Despite a growing array of tools and technologies designed to stretch our life span and enhance how individuals age, the current aging narrative remains unchanged. There is a critical need to confront – and change – this narrative. This insight was one of several to emerge from EY’s Engaged Aging Summit convened to shape the larger global debate about healthy aging and help companies build engaged aging strategies. Read the full article for further insights.

Read full article

How will we disrupt aging before aging disrupts economic growth?

To seize the upside of an aging world, public and private organizations must come together to build a wellness infrastructure that not only defines the concept, but also aligns incentives for different stakeholders. It requires reframing health as a long-term asset worth of investment and individual empowerment via tools and technologies, data, and behavioral economics.

Read full article

How will new technologies make age-related diseases a thing of the past?

New genetic and digital technologies could make aging more sustainable, accelerating the discovery and creation of solutions. The goal is to use transformative technologies to delay the breakdown of function and extend the health span – the ability to age disease-free.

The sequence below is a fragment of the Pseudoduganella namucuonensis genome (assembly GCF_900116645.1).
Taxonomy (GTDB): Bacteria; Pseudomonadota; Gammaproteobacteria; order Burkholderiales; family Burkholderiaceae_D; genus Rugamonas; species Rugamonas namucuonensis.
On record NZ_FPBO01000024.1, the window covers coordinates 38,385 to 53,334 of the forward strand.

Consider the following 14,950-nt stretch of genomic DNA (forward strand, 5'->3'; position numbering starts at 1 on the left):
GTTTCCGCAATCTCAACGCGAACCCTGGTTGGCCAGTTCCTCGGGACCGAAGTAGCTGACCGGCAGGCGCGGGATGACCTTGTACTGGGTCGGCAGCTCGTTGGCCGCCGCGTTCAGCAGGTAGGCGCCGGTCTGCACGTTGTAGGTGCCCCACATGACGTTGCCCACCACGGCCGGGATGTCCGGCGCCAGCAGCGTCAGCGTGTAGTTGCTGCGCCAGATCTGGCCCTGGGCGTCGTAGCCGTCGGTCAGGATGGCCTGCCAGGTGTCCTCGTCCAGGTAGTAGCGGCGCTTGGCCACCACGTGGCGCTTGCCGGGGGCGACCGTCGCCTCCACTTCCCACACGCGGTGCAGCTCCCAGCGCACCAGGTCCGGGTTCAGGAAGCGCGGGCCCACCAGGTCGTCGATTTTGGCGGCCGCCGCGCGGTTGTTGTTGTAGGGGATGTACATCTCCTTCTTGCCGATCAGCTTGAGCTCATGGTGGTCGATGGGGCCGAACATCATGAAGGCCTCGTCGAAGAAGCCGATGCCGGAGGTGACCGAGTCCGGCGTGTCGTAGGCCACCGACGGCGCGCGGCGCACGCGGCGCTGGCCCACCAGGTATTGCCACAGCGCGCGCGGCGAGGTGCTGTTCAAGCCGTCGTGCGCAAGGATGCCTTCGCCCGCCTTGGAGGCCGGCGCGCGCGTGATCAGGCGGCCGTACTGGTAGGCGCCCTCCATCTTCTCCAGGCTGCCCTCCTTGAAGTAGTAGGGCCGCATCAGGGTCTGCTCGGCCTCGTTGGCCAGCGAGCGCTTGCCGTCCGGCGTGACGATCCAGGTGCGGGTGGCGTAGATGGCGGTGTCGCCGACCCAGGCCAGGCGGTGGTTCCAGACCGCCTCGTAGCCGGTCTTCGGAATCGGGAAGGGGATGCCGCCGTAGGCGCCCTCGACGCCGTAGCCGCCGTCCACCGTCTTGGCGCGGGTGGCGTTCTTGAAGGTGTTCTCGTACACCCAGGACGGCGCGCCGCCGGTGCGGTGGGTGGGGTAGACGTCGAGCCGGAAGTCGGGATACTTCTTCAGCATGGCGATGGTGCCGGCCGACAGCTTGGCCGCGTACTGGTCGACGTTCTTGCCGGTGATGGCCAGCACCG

Read full article

By becoming better health consumers, can we change how we age?

Prevention and early access to care are key to controlling costs associated with the diseases of aging. Both require the active participation of individual health consumers and a shift in mindset that emphasizes lifelong wellness, not simply freedom from disease.

Read full article

How can new partnerships close the gap between healthy aging and “growing old”?

Imagine if the global community focused its efforts on preserving the physical, social and material dimensions that define healthy aging. Aging would still be inevitable. But by shortening or eliminating the decline that occurs near the end of life, we could maximize the time individuals are physically and mentally vigorous, connected and empowered.

Read full article

Best agers: not just opportunity; a lot of work, too

The scenario is the same in most developed countries around the world: life expectancy is rapidly increasing, while birthrates are falling. Causes include growing prosperity, and medicine and pharmaceuticals that are becoming increasingly effective. As a result, the share of older people in the population is rising.

The health care and social systems of developed countries are thus facing major challenges: An aging society is not necessarily a healthier society.

Read full article

To view more EY insights, visit our mobile sites for health and life sciences executives:

Vital Signs

Visit Vital Signs for all our latest life sciences reports, articles, guest perspectives, blog posts, infographics and more.

Health Reimagined

Visit Health Reimagined for access to EY’s thinking on critical issues shaping the future of health, through videos, reports, conference insight blogs and more.